The Social Graph of Malware
In early June, I was in a nice rainy East Coast US city for meetings dealing with particularly thorny issues related to ways the Internet experience is being killed off for regular folks—and for institutions (NGOs) that are promoting free speech and human rights. Over a small breakfast, I sketched in my book some notes about the progression of malware over time. Basically paralleling the development I describe in my site The Social Graph of Malware, malware has gone from simple and juvenile defacement of web sites to become sophisticated and bandwidth-hogging socially-engineered schemes designed to get people to fall for a purchase they didn’t want to make, or just to click a link to enroll their computer in a network of zombies poised to conduct nasty attacks on other people. (continue reading…)
In a post on the Official Google Blog a couple of hours ago, David Drummond, SVP Corporate Development and Chief Legal Officer, says that Google and other organizations have been the targets of attacks from China, and that Google may suspend operations within China.
He characterizes the attacks as “highly sophisticated” and “targeted” — though his description doesn’t really describe the sophistication — and it seems to be much like what we’re seeing in terms of attacks against the Tibetan exile community and Tibet support groups [TSGs] in general.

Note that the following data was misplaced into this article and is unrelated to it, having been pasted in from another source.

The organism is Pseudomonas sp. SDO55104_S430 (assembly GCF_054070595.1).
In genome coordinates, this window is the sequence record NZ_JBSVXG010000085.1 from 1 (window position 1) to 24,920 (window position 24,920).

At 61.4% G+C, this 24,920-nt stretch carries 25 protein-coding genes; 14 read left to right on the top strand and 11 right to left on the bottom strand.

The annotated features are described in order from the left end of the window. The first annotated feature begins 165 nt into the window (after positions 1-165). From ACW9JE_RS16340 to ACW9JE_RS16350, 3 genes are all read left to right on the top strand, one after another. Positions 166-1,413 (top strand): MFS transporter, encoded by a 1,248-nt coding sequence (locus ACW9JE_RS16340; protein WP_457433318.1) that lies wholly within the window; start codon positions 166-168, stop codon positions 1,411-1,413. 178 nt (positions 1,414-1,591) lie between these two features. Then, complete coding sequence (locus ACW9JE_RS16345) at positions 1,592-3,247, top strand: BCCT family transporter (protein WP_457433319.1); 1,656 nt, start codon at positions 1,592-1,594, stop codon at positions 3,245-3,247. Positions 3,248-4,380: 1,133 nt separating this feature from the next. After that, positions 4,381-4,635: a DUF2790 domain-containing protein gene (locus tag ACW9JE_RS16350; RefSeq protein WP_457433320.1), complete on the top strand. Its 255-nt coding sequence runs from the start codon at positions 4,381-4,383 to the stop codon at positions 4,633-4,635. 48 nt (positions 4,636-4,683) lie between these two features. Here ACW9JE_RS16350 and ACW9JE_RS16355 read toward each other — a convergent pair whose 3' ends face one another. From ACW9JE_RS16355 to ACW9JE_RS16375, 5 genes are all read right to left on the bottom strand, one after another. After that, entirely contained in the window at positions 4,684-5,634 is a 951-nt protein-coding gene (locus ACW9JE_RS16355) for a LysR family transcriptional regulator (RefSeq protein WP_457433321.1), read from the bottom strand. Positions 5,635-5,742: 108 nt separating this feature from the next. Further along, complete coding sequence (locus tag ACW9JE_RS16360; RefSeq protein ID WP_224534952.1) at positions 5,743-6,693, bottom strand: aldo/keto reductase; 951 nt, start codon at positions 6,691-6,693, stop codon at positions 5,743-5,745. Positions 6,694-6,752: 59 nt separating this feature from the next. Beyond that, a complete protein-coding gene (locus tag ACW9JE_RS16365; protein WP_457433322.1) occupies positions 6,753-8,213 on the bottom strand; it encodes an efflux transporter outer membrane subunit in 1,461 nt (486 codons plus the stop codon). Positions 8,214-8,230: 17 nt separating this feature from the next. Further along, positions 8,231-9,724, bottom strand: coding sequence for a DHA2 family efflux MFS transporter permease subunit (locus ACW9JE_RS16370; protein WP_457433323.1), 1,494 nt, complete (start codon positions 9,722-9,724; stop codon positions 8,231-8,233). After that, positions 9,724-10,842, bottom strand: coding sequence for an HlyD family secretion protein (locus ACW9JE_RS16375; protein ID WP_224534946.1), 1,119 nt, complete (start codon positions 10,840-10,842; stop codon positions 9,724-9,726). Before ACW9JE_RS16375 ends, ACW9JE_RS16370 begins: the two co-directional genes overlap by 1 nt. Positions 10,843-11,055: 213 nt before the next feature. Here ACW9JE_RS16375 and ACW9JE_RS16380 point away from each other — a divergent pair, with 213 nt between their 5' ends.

He specifically says the more than twenty attacks they identified, had as a primary goal:
“…accessing the Gmail accounts of Chinese human rights activists.”
He cites a number of reports, including the GhostNet report, which you should read if you’d like a little more detailed analysis of how some of this stuff takes place.
And here’s the punchline:
“We have decided we are no longer willing to continue censoring our results on Google.cn, and so over the next few weeks we will be discussing with the Chinese government the basis on which we could operate an unfiltered search engine within the law, if at all. We recognize that this may well mean having to shut down Google.cn, and potentially our offices in China.”
Whoa! He used the word censoring here! I don’t recall that Google described their actions as censorship when they first started filtering results at Google.cn…
This is a welcome step forward, assuming they follow through, and I applaud their willingness to listen to others who have been criticizing Google’s decision (to provide censored search results in China) from the beginning, as well as (now) to respond to the censorship and repression of free speech that we see spreading now.
See my related posts (below) for more on the issue of free speech and human rights in China and elsewhere in the world.
On my site The Social Graph of Malware, I try to present current information (with appropriate background) on malware and attack vectors that use social engineering as a part of their methodology.
Last week I read somewhere (I know not where) about the potential for URL-shortening sites pointing you at sites containing malware. It’s pretty simple – imagine that someone posing as your friend twitters you and there’s one of these shortened URLs inside the message … but that this shortened URL points you at a site containing an embedded virus rather than at a site that you would want to actually visit. Your actual or supposed friend might not even know the site is poisoned. How can you protect yourself against this? Read this page at The Social Graph of Malware for more details. (I promise you there are no shortened URLs in the article.)